Kansas City won another game, 42-20 over Jacksonville and are leading at 4-2. With this win the Raiders are 3-4, the Broncos 2-5. And the Chargers are now 2-5 after Chris Brown missed a field goal at the buzzer off the right upright that would have tied the game versus the Patriots today.
The Broncos are 0-1 in their division, with five games to play against mediocre at best opponents. What they do in the second half of the season will matter the most and the Broncos could still sneak into the playoffs and save McDaniels job.
Even at 8-8 or 7-9, Bowlen will likely keep McDaniels around for at least one more season, and his contract runs through 2012.
After playing through the toughest schedule in the NFL, the Broncos showed growth in last week’s loss to the Jets. And while the Broncos lost massively to the Raiders today, it’s not the end of the world.
McDaniels is a polarizing figure, it’s amazing to see how much so. But to pull the plug right now would be to kill all the potential positives that could be coming soon.
Or, Bowlen could fire him now, put (fill in the blank) in at coach and see how he does for a year and a half. If that coach struggles, do you fire him as well? Where would the coaching carousel spiral end?
There’s a reason there are 16 games in the NFL season, the Broncos still have a serious chance at competing for the AFC West division champions this year.
If Denver finishes with 4-6 wins, McDaniels should be fired, if they get more than that, he gets one more year to get into the playoffs.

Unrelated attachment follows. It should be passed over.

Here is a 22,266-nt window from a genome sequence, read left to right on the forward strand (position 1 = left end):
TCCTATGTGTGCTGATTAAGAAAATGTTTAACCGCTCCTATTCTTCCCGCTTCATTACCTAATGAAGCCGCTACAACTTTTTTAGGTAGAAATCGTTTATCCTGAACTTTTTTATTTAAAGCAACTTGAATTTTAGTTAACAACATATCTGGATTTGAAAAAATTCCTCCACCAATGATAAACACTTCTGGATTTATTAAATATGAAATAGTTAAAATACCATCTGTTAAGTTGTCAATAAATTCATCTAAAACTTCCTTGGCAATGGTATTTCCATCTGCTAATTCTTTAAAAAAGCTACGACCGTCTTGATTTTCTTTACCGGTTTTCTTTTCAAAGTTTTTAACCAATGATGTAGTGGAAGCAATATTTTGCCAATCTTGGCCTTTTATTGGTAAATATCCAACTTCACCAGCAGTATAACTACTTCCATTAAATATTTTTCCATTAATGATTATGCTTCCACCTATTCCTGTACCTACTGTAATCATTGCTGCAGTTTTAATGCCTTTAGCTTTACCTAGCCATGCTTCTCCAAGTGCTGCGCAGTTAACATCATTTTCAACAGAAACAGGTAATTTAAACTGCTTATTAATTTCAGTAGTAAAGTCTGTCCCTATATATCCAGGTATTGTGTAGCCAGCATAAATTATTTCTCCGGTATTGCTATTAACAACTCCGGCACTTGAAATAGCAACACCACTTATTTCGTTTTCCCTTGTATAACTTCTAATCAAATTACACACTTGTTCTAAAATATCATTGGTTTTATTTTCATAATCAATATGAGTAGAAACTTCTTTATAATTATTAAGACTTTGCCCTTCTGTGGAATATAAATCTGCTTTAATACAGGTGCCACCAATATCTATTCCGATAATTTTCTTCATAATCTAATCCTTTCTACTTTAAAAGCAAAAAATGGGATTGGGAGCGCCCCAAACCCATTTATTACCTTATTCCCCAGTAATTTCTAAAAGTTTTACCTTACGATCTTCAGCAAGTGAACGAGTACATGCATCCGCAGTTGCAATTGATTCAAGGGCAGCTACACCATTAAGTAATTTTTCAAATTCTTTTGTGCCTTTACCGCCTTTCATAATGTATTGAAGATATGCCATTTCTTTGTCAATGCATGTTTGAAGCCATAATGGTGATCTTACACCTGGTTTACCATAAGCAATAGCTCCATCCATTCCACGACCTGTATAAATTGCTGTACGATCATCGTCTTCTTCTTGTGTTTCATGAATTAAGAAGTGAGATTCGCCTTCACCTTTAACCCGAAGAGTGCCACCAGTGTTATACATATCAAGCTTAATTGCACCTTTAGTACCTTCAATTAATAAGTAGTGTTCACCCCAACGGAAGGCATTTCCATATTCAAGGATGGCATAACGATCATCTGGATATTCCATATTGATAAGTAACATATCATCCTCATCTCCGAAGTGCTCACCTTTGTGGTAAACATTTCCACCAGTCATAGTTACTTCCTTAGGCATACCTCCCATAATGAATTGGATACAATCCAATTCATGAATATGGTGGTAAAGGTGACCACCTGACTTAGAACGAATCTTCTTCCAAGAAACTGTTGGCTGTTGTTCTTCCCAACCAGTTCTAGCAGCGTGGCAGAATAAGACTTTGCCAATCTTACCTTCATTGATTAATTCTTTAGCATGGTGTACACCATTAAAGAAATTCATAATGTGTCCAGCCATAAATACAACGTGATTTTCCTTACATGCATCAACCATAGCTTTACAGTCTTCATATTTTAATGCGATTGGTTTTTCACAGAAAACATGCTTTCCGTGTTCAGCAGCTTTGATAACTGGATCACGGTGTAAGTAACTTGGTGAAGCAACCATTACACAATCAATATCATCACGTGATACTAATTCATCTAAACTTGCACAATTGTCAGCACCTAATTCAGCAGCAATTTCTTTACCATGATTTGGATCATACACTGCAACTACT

Next up for the Broncos is San Francisco (1-6) in London, England on Halloween and the bye week follows that.
Denver can possibly pull off a win after this nightmarish loss and go into the bye at 3-5 and maybe only a game and a half out of first in the division.
One thing is for sure in all of this, the Broncos haven’t quit on McDaniels, and they came out and scored in three plays to start the second half after being down by 31 points at halftime.
They’ve been devastated by injuries and still fought hard even though those backups were evident in today’s 59-14 loss.
This game is what rivalries are made of—it was the second worse loss in Broncos history in 1963 when the Chiefs beat Denver 59-7 in 1963.
One more thing is for sure, no Broncos fan will likely ever witness a game this bad for many years to come.
It was the benchmark loss for a young head coach to learn from—he’s showing growing pains as he learns how to be a head coach in the NFL.
If the people of Denver can be a little patient the potential for greatness is there. The players on the Broncos have already bought into the philosophy and anyone they bring in will have to as well.
Don’t panic Denver; the Broncos will be good again. Forget Cutler and his interception/sack problems. Forget about Marshall and his prima donna attitude. Forget Tony Scheffler, the tight end that hoped Denver lost last season’s last two games.
Following the game McDaniels said, "I take full responsibility for it. ... I apologize to Pat and the organization, all the fans and everyone else. It was awful." He's not making excuses and knows he and the team will get better.
Look toward the future Broncos fans, stop dwelling on the past.
Rich Kurtzman is a Colorado State Alumnus and a freelance journalist. Along with being the CSU Rams and Fort Collins Beer Bars Examiner, Kurtzman is a Denver Broncos and the Denver Nuggets Featured Columnist for bleacherreport.com and the Colorado/Utah Regional Correspondent for stadiumjourney.com.